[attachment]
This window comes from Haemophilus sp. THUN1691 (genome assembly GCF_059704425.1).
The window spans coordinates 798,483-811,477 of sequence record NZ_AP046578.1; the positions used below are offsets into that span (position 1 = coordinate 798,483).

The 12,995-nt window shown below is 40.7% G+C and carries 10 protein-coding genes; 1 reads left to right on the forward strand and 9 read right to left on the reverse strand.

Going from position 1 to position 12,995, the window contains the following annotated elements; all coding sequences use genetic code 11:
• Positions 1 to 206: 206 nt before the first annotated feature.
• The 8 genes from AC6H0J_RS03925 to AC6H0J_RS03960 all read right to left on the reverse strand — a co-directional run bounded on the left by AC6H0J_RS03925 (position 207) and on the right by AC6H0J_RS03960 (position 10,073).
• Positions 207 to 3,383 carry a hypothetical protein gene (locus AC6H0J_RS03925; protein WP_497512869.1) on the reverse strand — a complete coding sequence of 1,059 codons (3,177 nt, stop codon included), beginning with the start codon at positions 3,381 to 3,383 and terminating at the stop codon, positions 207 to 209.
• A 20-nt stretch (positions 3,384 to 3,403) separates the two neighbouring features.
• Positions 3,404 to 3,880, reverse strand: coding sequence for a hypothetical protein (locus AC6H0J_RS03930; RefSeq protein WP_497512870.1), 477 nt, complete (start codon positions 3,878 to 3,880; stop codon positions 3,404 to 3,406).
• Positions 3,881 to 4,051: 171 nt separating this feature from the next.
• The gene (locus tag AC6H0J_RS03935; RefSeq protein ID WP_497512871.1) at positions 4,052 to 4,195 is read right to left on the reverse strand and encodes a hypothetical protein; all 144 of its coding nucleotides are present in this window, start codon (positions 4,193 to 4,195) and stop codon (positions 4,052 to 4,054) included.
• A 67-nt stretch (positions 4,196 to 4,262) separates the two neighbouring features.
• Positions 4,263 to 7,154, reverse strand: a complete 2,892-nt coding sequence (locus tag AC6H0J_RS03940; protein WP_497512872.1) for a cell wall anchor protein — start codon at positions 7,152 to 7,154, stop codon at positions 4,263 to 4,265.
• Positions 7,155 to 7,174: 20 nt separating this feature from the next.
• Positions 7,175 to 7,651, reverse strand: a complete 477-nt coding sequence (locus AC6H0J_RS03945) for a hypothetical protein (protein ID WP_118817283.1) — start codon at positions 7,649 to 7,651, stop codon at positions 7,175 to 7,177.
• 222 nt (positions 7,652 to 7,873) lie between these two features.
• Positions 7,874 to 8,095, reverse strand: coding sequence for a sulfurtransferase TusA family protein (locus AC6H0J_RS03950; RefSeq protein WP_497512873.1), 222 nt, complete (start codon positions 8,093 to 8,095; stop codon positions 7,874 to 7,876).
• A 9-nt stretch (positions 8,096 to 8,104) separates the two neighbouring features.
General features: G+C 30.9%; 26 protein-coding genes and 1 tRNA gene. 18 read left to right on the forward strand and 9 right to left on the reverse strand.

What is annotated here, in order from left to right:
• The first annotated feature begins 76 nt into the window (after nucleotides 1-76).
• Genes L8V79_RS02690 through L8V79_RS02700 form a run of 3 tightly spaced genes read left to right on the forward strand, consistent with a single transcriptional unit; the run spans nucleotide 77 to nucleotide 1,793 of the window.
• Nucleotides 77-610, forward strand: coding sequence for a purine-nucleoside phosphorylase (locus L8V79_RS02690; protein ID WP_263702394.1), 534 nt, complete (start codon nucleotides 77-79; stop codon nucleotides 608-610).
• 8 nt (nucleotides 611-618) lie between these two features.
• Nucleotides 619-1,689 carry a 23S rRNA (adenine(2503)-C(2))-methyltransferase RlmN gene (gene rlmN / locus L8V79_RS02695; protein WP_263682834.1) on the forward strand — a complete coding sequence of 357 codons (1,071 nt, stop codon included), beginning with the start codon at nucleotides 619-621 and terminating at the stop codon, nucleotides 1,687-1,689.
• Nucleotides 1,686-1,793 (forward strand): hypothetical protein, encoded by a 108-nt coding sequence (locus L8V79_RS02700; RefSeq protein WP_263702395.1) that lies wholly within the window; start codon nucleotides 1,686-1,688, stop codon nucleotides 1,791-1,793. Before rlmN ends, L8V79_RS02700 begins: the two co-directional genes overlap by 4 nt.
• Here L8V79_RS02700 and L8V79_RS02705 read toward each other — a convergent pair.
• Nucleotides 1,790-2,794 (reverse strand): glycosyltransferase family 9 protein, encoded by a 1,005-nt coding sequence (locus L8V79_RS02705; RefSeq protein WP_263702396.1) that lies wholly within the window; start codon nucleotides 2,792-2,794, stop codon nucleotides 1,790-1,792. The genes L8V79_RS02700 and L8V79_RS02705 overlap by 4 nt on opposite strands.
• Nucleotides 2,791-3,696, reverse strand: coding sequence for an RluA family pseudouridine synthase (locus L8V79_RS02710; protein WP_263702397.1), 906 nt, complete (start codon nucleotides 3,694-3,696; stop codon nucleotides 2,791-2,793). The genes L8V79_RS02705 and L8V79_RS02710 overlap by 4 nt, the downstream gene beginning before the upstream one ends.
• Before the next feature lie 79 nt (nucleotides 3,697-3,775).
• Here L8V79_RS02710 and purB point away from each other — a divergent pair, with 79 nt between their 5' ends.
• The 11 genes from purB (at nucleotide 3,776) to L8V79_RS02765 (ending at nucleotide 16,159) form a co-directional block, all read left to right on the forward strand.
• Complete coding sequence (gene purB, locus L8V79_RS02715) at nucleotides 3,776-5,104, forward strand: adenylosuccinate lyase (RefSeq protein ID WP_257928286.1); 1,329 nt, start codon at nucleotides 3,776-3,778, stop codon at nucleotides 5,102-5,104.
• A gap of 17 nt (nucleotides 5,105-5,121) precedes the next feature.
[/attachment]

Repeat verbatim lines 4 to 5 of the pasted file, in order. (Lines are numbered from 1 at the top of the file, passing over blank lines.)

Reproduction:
Going from position 1 to position 12,995, the window contains the following annotated elements; all coding sequences use genetic code 11:
• Positions 1 to 206: 206 nt before the first annotated feature.